Hello Habakkuk!

If God is so good and so powerful, how come He doesn’t answer our cries for help?

How come God allows all these horrific things to happen in the world He created?

If these questions and others like them cross your mind from time to time, then this book containing the prophecies of Habakkuk could be just for you.

So that’s all of us then.

These kinds of questions are nothing new. God’s people have been wrestling with these questions for thousands of years.

Habakkuk is a prophet, probably based in Jerusalem around the same time as the prophet Jeremiah. His name is thought to come from the Hebrew for ‘hug’ or ‘hold on tightly’. Nice.

Habakkuk looks around him and sees all the corruption and exploitation and injustice and abuse in society and can’t help wondering where God is in all of this. Where is the love?

He longs for God to show Himself and restore His love and justice, His kingdom here on earth.

Babylonian armies are invading Palestine and God is doing nothing. God is not listening to His people. He seems to be ignoring them.

Habakkuk longs for God to show Himself and rescue His people, protect and deliver them from their enemies.

This work of prophecy is not a message to the people. This book is entirely addressed to God. It’s like a prayer. Some of it is written as a song to be sung.

By the end of this book, Habakkuk has had a vision of his personal situation within a wider context. He catches a glimpse of the bigger picture.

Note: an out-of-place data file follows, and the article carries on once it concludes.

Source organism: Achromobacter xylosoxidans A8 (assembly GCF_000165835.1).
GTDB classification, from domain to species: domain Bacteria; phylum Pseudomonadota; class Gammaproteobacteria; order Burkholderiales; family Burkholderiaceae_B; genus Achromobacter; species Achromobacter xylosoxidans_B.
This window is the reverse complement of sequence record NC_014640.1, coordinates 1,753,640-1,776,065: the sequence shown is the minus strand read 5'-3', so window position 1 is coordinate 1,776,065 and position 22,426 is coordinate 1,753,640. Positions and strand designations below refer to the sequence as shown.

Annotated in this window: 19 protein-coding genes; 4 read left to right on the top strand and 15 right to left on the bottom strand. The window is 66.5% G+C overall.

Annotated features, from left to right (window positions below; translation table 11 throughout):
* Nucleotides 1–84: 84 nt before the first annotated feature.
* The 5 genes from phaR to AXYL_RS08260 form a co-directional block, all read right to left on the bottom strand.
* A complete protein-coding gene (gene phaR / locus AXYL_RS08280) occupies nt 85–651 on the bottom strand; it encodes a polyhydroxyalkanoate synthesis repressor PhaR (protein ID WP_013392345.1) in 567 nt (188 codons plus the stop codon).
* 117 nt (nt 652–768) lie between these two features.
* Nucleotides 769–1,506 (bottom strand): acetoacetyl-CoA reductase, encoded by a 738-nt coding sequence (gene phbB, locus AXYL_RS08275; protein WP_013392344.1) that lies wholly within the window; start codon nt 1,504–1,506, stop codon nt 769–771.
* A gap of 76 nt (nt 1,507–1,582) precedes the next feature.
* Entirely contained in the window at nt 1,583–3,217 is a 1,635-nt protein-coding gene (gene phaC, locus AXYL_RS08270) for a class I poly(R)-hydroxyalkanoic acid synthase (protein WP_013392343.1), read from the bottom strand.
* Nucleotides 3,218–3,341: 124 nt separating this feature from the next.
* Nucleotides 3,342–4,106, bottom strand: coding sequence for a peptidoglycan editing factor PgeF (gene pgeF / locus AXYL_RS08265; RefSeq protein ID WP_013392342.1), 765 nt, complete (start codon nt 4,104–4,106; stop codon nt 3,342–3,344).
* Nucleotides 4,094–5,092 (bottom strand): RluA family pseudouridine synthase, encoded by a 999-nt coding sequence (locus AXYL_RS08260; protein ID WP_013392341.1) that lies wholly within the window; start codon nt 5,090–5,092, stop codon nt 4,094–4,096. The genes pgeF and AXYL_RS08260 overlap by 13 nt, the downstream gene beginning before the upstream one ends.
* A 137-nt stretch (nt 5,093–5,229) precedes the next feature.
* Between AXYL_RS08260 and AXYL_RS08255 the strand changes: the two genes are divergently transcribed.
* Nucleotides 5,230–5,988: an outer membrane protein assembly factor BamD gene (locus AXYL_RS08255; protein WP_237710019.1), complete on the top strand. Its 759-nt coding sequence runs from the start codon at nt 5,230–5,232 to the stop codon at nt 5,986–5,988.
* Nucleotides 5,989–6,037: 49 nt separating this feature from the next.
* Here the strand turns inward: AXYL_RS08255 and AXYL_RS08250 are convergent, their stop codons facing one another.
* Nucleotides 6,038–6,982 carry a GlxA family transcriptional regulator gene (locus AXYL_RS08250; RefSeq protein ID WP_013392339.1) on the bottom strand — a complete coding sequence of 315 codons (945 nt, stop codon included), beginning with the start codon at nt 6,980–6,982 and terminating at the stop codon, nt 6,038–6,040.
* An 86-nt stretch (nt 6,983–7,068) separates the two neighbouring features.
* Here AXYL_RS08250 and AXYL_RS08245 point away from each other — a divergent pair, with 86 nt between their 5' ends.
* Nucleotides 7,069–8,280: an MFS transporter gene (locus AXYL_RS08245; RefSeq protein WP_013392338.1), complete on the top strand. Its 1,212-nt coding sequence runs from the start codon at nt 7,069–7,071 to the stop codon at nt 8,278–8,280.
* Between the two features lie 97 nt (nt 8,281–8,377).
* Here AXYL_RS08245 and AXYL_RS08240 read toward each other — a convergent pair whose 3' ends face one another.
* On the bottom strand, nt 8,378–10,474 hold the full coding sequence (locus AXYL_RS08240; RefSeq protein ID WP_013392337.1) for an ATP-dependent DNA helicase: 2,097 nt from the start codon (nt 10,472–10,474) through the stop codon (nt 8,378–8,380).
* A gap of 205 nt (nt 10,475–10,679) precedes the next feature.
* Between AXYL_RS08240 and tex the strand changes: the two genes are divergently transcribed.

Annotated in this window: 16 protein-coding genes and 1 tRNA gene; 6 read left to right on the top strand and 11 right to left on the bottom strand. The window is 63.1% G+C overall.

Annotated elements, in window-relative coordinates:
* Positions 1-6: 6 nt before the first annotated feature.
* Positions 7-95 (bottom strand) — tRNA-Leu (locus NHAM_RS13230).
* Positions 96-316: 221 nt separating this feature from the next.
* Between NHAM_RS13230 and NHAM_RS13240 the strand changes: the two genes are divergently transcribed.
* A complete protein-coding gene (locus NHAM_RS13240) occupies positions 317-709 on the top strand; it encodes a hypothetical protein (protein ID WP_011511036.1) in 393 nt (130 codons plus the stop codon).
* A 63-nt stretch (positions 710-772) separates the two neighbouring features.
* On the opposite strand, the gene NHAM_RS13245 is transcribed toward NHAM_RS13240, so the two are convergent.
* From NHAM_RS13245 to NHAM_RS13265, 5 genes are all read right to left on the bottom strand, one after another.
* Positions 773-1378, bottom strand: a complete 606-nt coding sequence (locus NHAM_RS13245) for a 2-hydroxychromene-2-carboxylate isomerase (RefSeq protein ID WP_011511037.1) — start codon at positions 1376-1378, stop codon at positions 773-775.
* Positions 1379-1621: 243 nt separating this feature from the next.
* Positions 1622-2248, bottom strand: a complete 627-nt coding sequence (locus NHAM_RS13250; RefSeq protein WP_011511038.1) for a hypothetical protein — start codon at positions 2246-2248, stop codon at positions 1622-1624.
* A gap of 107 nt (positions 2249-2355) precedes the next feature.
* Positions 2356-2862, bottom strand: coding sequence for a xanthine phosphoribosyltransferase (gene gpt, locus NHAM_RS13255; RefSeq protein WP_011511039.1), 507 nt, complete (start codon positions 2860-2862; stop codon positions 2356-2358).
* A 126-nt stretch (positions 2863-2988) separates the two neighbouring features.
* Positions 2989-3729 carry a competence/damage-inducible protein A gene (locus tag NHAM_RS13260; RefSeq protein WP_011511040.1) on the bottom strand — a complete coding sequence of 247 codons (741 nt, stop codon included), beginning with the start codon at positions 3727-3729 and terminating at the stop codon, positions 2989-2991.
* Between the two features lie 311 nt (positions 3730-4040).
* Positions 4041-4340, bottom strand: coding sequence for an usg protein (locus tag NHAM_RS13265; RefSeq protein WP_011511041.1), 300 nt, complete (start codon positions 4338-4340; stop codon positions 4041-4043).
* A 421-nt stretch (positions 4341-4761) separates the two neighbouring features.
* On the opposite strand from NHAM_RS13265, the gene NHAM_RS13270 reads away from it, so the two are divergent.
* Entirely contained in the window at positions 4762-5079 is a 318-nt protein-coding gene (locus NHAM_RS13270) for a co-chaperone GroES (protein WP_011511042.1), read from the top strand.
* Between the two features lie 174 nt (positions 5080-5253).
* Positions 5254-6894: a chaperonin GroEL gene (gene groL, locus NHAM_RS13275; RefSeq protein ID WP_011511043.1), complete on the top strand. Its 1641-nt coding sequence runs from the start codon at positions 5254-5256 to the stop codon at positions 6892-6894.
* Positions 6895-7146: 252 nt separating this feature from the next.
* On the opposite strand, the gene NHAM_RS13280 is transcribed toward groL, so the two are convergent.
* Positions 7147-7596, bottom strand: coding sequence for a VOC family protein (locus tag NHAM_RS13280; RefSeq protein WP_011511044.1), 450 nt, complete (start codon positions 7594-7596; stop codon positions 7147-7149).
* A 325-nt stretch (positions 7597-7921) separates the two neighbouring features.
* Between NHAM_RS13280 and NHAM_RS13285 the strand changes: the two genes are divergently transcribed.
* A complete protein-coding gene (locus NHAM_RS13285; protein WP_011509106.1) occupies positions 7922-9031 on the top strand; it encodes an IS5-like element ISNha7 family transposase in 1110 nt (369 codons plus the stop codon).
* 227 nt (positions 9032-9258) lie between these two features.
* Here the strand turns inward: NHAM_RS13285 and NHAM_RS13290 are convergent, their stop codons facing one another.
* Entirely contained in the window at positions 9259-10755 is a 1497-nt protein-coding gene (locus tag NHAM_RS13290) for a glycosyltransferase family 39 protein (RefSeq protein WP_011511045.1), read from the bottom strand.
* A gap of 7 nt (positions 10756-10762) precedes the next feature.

The prophecy that Habakkuk the prophet received.

Habakkuk’s complaint
How long, Lord, must I call for help,
but you do not listen?    Habakkuk 1:1-2

What I find fascinating about these first two verses of the book of Habakkuk is that Habakkuk is asking God THAT question that we sometimes do not feel able to ask out loud. We’re afraid people will think our faith is not strong enough. We believe that there is no place for doubting and difficult questions.

But Habakkuk gets right in there. In fact, this section is entitled ‘Habakkuk’s complaint’.

And then read the line before that. Don’t just skim over it.

The prophecy that Habakkuk the prophet received.

These questions and the subsequent answers Habakkuk receives are not frowned upon by God. They all form part of ‘the prophecy that Habakkuk the prophet received’.

It’s OK to ask questions.

It’s OK to have doubts.

It’s OK to wrestle with these big issues.

So as we delve into the book of Habakkuk this month, let’s allow ourselves to explore those questions that we have never dared to ask.

If God is who He says He is, He’s more than capable of engaging in our doubts and confusion and anger and whatever we may throw at Him.

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